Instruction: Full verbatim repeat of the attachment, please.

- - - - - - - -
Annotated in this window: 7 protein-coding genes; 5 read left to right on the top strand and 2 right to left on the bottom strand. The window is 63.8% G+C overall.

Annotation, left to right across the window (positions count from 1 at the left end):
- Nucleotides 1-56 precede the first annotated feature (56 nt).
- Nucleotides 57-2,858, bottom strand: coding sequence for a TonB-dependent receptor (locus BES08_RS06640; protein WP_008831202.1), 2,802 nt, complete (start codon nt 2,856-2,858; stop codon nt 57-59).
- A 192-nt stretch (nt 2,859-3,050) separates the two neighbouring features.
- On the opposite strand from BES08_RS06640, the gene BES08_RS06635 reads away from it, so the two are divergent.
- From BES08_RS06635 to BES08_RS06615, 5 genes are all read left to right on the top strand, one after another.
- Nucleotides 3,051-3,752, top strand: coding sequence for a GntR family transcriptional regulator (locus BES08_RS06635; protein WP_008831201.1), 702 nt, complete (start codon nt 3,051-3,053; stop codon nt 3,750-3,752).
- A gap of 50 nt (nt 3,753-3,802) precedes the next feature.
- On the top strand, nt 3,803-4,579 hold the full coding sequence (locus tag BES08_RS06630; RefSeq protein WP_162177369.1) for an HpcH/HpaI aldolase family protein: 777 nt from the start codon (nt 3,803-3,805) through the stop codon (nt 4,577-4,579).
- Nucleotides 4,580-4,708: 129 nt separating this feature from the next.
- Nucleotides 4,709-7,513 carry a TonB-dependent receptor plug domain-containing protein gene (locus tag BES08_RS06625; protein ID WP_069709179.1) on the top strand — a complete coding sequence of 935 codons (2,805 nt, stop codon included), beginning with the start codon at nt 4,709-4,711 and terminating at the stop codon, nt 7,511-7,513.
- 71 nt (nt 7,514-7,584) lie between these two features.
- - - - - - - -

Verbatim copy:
Annotated in this window: 7 protein-coding genes; 5 read left to right on the top strand and 2 right to left on the bottom strand. The window is 63.8% G+C overall.

Annotation, left to right across the window (positions count from 1 at the left end):
- Nucleotides 1-56 precede the first annotated feature (56 nt).
- Nucleotides 57-2,858, bottom strand: coding sequence for a TonB-dependent receptor (locus BES08_RS06640; protein WP_008831202.1), 2,802 nt, complete (start codon nt 2,856-2,858; stop codon nt 57-59).
- A 192-nt stretch (nt 2,859-3,050) separates the two neighbouring features.
- On the opposite strand from BES08_RS06640, the gene BES08_RS06635 reads away from it, so the two are divergent.
- From BES08_RS06635 to BES08_RS06615, 5 genes are all read left to right on the top strand, one after another.
- Nucleotides 3,051-3,752, top strand: coding sequence for a GntR family transcriptional regulator (locus BES08_RS06635; protein WP_008831201.1), 702 nt, complete (start codon nt 3,051-3,053; stop codon nt 3,750-3,752).
- A gap of 50 nt (nt 3,753-3,802) precedes the next feature.
- On the top strand, nt 3,803-4,579 hold the full coding sequence (locus tag BES08_RS06630; RefSeq protein WP_162177369.1) for an HpcH/HpaI aldolase family protein: 777 nt from the start codon (nt 3,803-3,805) through the stop codon (nt 4,577-4,579).
- Nucleotides 4,580-4,708: 129 nt separating this feature from the next.
- Nucleotides 4,709-7,513 carry a TonB-dependent receptor plug domain-containing protein gene (locus tag BES08_RS06625; protein ID WP_069709179.1) on the top strand — a complete coding sequence of 935 codons (2,805 nt, stop codon included), beginning with the start codon at nt 4,709-4,711 and terminating at the stop codon, nt 7,511-7,513.
- 71 nt (nt 7,514-7,584) lie between these two features.